“You don’t want to drop in on your wife in the kitchen via an unannounced crash through the ceiling,” warns Butters.


While inside the attic, do you see any rays of sunshine peeking through the roof? Using your flashlight, do you see any funky stains on the insulation or attic floor (interior ceiling). Do you detect any odd smells floating around?


If you find these things but didn’t find anything on the outer roof, then odds are high you have some maintenance issues. If you found issues on the outside, these things can confirm your exterior findings.


You Found Damage. What’s Next?

On discovering roof damage, most homeowners impulsively pick up the phone and call their insurance company.


“But hold up,” says Butters. “Anytime you call and say ‘hi, I have storm damage,’ most insurance companies will put a little note in your file, but we’ve learned that word

‘storm’ can mysteriously disappear after the insurance adjuster comes to investigate, and that can cause problems down the road for you claim.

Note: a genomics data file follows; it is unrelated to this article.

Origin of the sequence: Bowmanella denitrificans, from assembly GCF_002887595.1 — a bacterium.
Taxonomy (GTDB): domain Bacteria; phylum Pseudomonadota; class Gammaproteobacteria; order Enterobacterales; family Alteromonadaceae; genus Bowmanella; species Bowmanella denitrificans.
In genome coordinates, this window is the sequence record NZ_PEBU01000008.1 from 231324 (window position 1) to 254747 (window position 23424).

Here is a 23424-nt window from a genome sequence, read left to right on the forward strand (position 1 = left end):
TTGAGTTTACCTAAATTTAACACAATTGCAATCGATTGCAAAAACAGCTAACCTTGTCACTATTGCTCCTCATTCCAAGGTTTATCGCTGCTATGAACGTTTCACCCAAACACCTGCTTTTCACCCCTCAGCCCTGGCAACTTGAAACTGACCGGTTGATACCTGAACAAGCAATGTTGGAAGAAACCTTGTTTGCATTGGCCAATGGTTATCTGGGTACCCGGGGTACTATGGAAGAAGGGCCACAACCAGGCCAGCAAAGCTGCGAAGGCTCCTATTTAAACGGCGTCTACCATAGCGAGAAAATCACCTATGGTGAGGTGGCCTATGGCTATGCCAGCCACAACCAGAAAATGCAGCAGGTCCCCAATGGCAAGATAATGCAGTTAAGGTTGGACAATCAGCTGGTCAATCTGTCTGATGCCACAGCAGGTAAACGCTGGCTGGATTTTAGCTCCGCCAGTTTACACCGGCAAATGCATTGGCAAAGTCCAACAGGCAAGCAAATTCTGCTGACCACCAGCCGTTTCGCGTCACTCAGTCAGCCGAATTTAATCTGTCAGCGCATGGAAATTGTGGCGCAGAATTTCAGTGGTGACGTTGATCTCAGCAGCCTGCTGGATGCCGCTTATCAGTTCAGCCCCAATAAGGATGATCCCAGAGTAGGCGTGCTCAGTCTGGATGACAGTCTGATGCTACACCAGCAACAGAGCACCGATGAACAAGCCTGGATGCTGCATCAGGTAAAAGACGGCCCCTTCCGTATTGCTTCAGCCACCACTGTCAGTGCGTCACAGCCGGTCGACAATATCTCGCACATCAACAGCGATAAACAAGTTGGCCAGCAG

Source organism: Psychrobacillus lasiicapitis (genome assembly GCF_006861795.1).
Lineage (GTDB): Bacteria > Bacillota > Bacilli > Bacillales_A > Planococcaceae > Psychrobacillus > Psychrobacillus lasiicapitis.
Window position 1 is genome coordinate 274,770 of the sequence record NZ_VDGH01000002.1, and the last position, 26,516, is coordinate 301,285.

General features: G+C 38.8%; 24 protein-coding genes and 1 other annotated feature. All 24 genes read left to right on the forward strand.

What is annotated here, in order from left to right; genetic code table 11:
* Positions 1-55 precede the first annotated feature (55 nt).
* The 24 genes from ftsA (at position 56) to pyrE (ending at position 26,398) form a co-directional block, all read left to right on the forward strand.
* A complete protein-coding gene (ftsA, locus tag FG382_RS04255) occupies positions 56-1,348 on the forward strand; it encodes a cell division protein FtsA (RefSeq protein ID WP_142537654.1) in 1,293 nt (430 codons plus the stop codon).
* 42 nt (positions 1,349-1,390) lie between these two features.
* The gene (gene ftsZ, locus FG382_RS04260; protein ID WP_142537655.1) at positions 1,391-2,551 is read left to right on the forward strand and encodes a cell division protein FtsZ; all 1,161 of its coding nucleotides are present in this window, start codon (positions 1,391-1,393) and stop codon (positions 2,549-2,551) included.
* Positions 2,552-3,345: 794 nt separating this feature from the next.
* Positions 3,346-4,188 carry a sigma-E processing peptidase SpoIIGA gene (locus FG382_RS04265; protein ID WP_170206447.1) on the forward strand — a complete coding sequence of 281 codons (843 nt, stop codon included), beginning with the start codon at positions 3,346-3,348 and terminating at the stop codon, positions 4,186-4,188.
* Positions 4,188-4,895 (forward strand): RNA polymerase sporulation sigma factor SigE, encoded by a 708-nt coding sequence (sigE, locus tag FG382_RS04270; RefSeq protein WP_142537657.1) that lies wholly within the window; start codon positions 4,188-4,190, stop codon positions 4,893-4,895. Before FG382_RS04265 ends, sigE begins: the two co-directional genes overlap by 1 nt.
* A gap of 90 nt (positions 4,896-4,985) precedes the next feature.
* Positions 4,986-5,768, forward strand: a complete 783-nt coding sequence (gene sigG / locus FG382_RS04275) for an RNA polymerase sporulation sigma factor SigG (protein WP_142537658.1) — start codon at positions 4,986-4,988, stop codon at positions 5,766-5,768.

“Now, if your favorite oak tree is hanging out in your living room after a tornado touched down nearby, that’s one thing—you definitely have storm damage. However, those drips around your chimney in your den might not actually be storm damage, and you don’t want your insurance company noting you have damages due to ‘lack of maintenance,’ so this is when you’ll be thankful you have a qualified roofer in your contact list. By consulting a contractor first, you can get an accurate assessment with approximate cost to repair before you ever get your insurance company involved. You don’t want to call your insurance company for a $500.00 repair when your percentage deductible is $5,555.00, now do you?"


That’s when the insurance assessment on your January "To-Do List" comes in handy. Assuming you’ve done your homework and have called that roofing contractor, you are solidly equipped to make an informed decision on whether to consult your insurance company or to pass and pay for the repairs firsthand.


Editor’s Note: Jim Butters is a professional roof contractor and host of the “Your House Inside and Out” radio show on Talk 99.5 FM in Birmingham, Al. Find out more about his roofing business at Advanced Roofing and Metal Works or call (205) 822-3231.